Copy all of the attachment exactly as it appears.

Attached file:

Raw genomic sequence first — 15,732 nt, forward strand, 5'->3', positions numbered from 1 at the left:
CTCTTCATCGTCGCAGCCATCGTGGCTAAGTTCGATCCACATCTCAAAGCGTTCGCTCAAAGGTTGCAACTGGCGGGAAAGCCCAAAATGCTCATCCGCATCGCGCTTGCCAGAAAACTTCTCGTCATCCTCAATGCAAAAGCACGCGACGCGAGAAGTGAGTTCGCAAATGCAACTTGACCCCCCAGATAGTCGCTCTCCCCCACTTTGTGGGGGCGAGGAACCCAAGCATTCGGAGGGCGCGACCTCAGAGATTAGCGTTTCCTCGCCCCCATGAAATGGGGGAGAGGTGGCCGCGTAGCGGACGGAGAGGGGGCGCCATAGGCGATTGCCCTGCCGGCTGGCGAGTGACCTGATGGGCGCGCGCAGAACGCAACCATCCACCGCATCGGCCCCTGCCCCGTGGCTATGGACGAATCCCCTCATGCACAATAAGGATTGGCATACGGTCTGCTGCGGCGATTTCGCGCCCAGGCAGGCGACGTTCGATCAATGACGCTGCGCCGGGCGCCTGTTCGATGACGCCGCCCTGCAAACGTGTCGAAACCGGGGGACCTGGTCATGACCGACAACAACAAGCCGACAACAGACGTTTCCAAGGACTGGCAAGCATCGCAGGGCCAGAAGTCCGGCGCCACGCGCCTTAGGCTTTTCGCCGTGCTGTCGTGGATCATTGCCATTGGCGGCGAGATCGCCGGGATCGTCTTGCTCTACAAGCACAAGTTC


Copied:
Raw genomic sequence first — 15,732 nt, forward strand, 5'->3', positions numbered from 1 at the left:
CTCTTCATCGTCGCAGCCATCGTGGCTAAGTTCGATCCACATCTCAAAGCGTTCGCTCAAAGGTTGCAACTGGCGGGAAAGCCCAAAATGCTCATCCGCATCGCGCTTGCCAGAAAACTTCTCGTCATCCTCAATGCAAAAGCACGCGACGCGAGAAGTGAGTTCGCAAATGCAACTTGACCCCCCAGATAGTCGCTCTCCCCCACTTTGTGGGGGCGAGGAACCCAAGCATTCGGAGGGCGCGACCTCAGAGATTAGCGTTTCCTCGCCCCCATGAAATGGGGGAGAGGTGGCCGCGTAGCGGACGGAGAGGGGGCGCCATAGGCGATTGCCCTGCCGGCTGGCGAGTGACCTGATGGGCGCGCGCAGAACGCAACCATCCACCGCATCGGCCCCTGCCCCGTGGCTATGGACGAATCCCCTCATGCACAATAAGGATTGGCATACGGTCTGCTGCGGCGATTTCGCGCCCAGGCAGGCGACGTTCGATCAATGACGCTGCGCCGGGCGCCTGTTCGATGACGCCGCCCTGCAAACGTGTCGAAACCGGGGGACCTGGTCATGACCGACAACAACAAGCCGACAACAGACGTTTCCAAGGACTGGCAAGCATCGCAGGGCCAGAAGTCCGGCGCCACGCGCCTTAGGCTTTTCGCCGTGCTGTCGTGGATCATTGCCATTGGCGGCGAGATCGCCGGGATCGTCTTGCTCTACAAGCACAAGTTC